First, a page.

Summary and Analysis
Chapter XI - The Battle of the Rams
Throughout most of 1863, the strain of diplomacy continues in London as the war continues in the States. Minister Adams learns that William Laird & Son, shipbuilders in Liverpool, are constructing two ironclad warships for the Confederacy. Adams sends a series of notes of protest to British Foreign Secretary Lord Russell. On September 1, 1863, Russell writes the American Legation to state that he cannot interfere with these vessels in any way. Adams responds in the strongest possible terms on September 5: "It would be superfluous in me to point out to your Lordship that this is war!" Fortunately, Russell has already reconsidered his position; on September 2, he orders the two warships to be detained. Russell seeks an alternative buyer for the vessels.
Minister Adams's diplomatic victory in London is the result of bold candor as well as timing. When the war in the States was very much in doubt, the Confederacy contracted for two ironclad warships, which the narrator refers to as battering rams due to their heavy prows and a method of ramming the enemy. During the summer of 1863, however, the Union gains two decisive victories within a few days. On July 4, the Confederate garrisons at Vicksburg, Mississippi, surrender to General Grant after a siege of more than six weeks. The major port between Memphis and New Orleans, Vicksburg is a key to the control of the Mississippi River. Even more important is the Union victory at Gettysburg, in Pennsylvania, where, on July 1-3, General Meade's forces defeat General Lee's, both sides suffering terrible casualties. The North is at an advantage by the end of the summer, and so is Minister Adams.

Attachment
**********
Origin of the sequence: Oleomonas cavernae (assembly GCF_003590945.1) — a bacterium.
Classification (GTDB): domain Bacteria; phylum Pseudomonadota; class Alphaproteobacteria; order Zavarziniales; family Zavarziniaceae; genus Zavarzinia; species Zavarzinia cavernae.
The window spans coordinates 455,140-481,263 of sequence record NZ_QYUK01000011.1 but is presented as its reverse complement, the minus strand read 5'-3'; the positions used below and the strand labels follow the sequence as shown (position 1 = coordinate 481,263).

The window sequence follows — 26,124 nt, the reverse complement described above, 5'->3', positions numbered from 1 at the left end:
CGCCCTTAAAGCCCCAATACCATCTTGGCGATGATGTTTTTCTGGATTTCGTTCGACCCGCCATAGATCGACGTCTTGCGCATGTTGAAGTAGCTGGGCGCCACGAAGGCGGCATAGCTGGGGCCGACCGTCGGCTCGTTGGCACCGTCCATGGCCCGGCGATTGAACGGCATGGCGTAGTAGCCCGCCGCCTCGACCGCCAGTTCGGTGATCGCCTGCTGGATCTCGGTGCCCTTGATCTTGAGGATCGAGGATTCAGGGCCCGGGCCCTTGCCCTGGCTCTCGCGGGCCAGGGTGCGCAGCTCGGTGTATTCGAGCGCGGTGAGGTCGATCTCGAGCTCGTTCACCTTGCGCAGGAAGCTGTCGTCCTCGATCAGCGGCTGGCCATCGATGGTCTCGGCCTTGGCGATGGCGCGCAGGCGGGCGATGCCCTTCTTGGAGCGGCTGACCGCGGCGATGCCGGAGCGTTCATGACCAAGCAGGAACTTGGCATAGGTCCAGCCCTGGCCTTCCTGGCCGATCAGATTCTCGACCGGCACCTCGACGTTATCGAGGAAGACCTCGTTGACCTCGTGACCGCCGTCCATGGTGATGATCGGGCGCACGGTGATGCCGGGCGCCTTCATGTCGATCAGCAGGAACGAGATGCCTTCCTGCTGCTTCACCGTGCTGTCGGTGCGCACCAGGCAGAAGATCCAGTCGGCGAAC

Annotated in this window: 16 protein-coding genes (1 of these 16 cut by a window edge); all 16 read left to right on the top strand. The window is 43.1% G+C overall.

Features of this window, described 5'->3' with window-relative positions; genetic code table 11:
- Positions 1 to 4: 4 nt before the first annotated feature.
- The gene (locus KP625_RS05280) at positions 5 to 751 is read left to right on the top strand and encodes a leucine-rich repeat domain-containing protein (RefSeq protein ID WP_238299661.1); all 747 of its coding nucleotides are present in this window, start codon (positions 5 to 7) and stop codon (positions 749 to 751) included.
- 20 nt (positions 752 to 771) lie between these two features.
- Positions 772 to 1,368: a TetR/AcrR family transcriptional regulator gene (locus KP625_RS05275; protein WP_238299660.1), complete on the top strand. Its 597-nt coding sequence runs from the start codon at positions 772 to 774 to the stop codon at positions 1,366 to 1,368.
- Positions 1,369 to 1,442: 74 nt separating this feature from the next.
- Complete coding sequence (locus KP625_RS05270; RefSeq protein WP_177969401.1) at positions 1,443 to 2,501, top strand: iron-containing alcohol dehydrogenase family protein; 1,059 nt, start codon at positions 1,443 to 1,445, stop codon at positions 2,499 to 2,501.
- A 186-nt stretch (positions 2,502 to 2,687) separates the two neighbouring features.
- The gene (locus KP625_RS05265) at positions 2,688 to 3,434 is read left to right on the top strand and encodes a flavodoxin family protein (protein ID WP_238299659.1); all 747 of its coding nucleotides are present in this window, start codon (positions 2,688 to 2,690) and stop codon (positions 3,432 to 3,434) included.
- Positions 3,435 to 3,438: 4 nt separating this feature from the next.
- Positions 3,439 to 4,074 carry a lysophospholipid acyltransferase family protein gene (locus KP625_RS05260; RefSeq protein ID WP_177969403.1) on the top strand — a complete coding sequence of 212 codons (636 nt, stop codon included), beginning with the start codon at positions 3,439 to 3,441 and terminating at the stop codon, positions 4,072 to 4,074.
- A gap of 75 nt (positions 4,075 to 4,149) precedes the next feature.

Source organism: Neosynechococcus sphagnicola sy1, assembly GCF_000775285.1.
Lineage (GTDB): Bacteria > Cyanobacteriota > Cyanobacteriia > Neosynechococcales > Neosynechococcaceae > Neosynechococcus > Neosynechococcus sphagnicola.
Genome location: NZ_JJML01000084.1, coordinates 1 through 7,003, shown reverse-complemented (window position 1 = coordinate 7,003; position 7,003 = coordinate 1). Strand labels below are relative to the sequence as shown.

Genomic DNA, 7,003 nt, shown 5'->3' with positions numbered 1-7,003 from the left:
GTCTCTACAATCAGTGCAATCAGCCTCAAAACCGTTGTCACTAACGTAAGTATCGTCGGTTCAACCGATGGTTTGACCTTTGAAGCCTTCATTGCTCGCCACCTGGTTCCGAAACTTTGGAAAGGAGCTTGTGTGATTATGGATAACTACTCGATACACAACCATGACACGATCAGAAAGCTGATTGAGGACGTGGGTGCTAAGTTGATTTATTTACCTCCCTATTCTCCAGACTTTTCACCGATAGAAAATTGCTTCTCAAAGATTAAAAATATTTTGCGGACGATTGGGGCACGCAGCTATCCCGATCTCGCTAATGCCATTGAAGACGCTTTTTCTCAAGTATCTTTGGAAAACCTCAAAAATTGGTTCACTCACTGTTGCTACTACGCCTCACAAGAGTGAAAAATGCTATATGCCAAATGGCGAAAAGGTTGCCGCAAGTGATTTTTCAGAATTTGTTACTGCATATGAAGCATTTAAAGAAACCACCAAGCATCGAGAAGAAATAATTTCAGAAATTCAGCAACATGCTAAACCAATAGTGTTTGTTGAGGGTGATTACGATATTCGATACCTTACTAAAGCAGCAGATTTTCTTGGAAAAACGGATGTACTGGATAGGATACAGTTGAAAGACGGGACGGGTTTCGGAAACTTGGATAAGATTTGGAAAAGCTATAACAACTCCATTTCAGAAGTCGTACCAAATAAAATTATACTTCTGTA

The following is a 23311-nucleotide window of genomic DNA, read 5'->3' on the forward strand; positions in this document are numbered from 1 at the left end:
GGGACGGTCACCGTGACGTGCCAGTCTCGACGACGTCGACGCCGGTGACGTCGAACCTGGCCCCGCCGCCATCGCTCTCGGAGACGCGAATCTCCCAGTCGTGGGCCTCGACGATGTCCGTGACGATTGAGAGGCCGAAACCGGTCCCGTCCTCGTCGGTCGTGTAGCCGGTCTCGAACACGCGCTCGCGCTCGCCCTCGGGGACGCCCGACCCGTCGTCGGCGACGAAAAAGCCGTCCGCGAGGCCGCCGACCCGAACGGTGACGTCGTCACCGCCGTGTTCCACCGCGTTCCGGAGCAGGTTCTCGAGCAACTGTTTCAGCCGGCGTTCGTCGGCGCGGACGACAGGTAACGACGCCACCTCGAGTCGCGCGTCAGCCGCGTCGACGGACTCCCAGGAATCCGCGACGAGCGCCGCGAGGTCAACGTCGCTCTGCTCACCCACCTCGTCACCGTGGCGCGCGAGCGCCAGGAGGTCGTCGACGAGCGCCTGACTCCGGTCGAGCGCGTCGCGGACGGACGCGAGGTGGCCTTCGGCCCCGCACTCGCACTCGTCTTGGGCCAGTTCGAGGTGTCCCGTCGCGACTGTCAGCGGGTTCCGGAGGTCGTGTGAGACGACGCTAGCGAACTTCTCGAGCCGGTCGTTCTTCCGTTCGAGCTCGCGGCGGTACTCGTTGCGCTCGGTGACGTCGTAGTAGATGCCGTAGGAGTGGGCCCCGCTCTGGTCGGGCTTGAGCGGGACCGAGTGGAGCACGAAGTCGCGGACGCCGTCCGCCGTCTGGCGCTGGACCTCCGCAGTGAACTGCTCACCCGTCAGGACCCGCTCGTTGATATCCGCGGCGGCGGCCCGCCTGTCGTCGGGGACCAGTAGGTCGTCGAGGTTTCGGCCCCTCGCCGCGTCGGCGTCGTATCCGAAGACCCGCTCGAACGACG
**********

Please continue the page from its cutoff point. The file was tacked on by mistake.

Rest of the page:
The narrator points out that Minister Adams especially likes Russell. The British Foreign Secretary reminds Henry of his grandfather, the Minister's father, John Quincy Adams. As part of Henry's education, however, he notices that his father never completely trusts Russell. Henry's father is not about to allow England to build more vessels for Jefferson Davis's Navy. He insists that Russell intervene. Russell initially tries to stall for time as he did during the crisis involving the Alabama, that time effecting the vessel's escape. Minister Adams correctly assesses the situation and takes the strongest possible stance by stating unequivocally that this means war! Russell has already reconsidered and capitulates. On September 8, he informs Adams that "instructions have been issued which will prevent the departure of the two ironclad vessels from Liverpool." He then negotiates to have the British navy purchase the vessels, with the likely intent of selling them to another European nation. Henry is learning that, as Gladstone says and the narrator quotes to end the chapter, politicians are the "most difficult to comprehend" of all mankind; the reason is that they say and do whatever best serves their cause.
fatuity stupidity, especially complacent stupidity.
idée fixe (French) a fixed idea, an obsession.
collusion a secret agreement for fraudulent or illegal purpose; a conspiracy.
vertigo a whirling sensation causing loss of balance; dizziness.
coercion an act of restraining or constraining by force of any kind.
animus a feeling of hostility or hatred.